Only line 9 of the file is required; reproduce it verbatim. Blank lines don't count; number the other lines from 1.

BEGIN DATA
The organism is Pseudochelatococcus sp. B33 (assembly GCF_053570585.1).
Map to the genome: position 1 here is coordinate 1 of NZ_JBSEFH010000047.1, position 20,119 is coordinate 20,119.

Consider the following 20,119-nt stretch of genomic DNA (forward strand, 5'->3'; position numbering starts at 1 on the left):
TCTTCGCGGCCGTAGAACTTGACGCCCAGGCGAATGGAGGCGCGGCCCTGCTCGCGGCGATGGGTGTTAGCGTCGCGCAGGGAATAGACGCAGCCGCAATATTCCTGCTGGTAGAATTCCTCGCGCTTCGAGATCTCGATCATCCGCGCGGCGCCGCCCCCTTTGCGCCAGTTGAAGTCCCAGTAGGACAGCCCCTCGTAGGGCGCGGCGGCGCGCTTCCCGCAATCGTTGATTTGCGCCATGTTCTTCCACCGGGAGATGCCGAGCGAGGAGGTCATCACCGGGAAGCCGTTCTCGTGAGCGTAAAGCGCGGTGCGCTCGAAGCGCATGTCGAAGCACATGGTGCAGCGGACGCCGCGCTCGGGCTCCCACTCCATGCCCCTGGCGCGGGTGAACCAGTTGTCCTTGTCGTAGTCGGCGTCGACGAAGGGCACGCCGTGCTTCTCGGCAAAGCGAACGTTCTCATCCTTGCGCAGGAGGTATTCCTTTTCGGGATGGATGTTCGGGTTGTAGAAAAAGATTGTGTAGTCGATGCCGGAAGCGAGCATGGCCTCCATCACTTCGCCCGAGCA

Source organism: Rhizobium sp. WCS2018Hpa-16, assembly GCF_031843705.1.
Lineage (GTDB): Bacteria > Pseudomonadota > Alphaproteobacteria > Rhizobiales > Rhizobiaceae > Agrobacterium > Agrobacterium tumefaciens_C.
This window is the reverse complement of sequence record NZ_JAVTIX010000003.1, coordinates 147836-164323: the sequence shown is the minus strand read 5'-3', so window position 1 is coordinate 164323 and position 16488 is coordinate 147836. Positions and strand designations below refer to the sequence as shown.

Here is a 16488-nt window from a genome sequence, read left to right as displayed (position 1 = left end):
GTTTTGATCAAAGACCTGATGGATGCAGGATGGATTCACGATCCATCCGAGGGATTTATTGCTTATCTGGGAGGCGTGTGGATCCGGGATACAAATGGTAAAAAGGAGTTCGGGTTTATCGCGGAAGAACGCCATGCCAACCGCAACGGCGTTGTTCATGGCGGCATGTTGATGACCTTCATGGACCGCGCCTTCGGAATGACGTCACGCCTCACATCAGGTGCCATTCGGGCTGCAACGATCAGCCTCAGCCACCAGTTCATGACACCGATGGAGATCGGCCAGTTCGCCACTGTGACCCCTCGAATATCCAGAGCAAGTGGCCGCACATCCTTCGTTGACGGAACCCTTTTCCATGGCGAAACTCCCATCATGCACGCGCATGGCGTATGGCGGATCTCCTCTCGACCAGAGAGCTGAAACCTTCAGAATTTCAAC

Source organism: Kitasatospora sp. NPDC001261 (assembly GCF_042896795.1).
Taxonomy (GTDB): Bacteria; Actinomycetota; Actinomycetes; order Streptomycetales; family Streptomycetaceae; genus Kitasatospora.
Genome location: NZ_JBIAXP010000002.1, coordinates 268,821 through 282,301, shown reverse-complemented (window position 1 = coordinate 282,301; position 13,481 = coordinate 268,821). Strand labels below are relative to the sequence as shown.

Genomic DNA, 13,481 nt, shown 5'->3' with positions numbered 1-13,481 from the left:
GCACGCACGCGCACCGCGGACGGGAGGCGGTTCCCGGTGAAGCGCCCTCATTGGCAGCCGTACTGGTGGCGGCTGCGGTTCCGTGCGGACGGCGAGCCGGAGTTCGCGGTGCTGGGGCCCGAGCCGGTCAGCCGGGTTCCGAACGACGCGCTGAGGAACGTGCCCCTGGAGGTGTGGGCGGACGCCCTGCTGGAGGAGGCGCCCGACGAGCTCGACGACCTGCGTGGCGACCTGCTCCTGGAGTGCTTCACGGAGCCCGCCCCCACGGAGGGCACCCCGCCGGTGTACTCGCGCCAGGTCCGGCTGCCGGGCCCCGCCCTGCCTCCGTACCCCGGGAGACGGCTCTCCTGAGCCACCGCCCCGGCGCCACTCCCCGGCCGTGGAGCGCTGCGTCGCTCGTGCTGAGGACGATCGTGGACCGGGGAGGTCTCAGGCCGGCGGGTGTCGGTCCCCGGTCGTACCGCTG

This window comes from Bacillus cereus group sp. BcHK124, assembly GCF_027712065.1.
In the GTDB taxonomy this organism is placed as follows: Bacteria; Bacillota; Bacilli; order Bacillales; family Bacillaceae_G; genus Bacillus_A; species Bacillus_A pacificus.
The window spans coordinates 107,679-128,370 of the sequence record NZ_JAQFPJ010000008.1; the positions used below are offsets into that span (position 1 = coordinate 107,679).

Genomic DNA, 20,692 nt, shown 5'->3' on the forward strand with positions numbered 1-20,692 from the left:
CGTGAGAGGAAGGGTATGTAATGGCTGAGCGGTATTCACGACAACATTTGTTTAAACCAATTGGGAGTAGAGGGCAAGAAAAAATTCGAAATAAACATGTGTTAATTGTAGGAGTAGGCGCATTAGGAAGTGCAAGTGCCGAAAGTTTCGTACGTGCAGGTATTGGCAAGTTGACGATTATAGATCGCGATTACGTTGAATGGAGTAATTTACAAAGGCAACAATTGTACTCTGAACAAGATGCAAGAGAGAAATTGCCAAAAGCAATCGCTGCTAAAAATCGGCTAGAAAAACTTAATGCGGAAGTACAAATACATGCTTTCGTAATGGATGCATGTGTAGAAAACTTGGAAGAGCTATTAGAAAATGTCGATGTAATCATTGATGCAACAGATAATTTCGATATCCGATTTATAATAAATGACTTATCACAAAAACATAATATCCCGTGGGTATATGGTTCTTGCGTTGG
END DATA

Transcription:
GTTTTGATCAAAGACCTGATGGATGCAGGATGGATTCACGATCCATCCGAGGGATTTATTGCTTATCTGGGAGGCGTGTGGATCCGGGATACAAATGGTAAAAAGGAGTTCGGGTTTATCGCGGAAGAACGCCATGCCAACCGCAACGGCGTTGTTCATGGCGGCATGTTGATGACCTTCATGGACCGCGCCTTCGGAATGACGTCACGCCTCACATCAGGTGCCATTCGGGCTGCAACGATCAGCCTCAGCCACCAGTTCATGACACCGATGGAGATCGGCCAGTTCGCCACTGTGACCCCTCGAATATCCAGAGCAAGTGGCCGCACATCCTTCGTTGACGGAACCCTTTTCCATGGCGAAACTCCCATCATGCACGCGCATGGCGTATGGCGGATCTCCTCTCGACCAGAGAGCTGAAACCTTCAGAATTTCAAC